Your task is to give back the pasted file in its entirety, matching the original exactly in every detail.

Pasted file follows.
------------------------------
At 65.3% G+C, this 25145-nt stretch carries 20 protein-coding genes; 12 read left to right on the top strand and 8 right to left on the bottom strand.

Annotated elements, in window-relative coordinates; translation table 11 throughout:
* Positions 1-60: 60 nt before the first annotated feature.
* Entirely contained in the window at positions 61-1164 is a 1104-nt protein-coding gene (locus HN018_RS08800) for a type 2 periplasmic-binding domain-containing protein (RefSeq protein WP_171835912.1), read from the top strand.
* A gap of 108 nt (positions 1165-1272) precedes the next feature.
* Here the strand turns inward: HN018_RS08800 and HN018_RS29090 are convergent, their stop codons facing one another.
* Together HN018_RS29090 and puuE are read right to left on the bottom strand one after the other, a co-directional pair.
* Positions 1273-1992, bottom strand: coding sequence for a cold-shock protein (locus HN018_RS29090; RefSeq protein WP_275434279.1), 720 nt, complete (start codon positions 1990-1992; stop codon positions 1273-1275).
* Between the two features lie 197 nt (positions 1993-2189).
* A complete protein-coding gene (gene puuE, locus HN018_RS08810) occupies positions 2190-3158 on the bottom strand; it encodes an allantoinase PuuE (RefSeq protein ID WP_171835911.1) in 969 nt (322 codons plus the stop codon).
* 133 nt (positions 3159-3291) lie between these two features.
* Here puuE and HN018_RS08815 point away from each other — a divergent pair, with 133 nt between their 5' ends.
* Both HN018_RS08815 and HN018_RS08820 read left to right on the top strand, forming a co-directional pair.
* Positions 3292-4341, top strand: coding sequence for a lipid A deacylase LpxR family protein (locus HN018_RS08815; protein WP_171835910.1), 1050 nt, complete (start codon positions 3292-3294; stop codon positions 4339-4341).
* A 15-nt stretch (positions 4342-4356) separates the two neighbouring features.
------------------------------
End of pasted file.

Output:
At 65.3% G+C, this 25145-nt stretch carries 20 protein-coding genes; 12 read left to right on the top strand and 8 right to left on the bottom strand.

Annotated elements, in window-relative coordinates; translation table 11 throughout:
* Positions 1-60: 60 nt before the first annotated feature.
* Entirely contained in the window at positions 61-1164 is a 1104-nt protein-coding gene (locus HN018_RS08800) for a type 2 periplasmic-binding domain-containing protein (RefSeq protein WP_171835912.1), read from the top strand.
* A gap of 108 nt (positions 1165-1272) precedes the next feature.
* Here the strand turns inward: HN018_RS08800 and HN018_RS29090 are convergent, their stop codons facing one another.
* Together HN018_RS29090 and puuE are read right to left on the bottom strand one after the other, a co-directional pair.
* Positions 1273-1992, bottom strand: coding sequence for a cold-shock protein (locus HN018_RS29090; RefSeq protein WP_275434279.1), 720 nt, complete (start codon positions 1990-1992; stop codon positions 1273-1275).
* Between the two features lie 197 nt (positions 1993-2189).
* A complete protein-coding gene (gene puuE, locus HN018_RS08810) occupies positions 2190-3158 on the bottom strand; it encodes an allantoinase PuuE (RefSeq protein ID WP_171835911.1) in 969 nt (322 codons plus the stop codon).
* 133 nt (positions 3159-3291) lie between these two features.
* Here puuE and HN018_RS08815 point away from each other — a divergent pair, with 133 nt between their 5' ends.
* Both HN018_RS08815 and HN018_RS08820 read left to right on the top strand, forming a co-directional pair.
* Positions 3292-4341, top strand: coding sequence for a lipid A deacylase LpxR family protein (locus HN018_RS08815; protein WP_171835910.1), 1050 nt, complete (start codon positions 3292-3294; stop codon positions 4339-4341).
* A 15-nt stretch (positions 4342-4356) separates the two neighbouring features.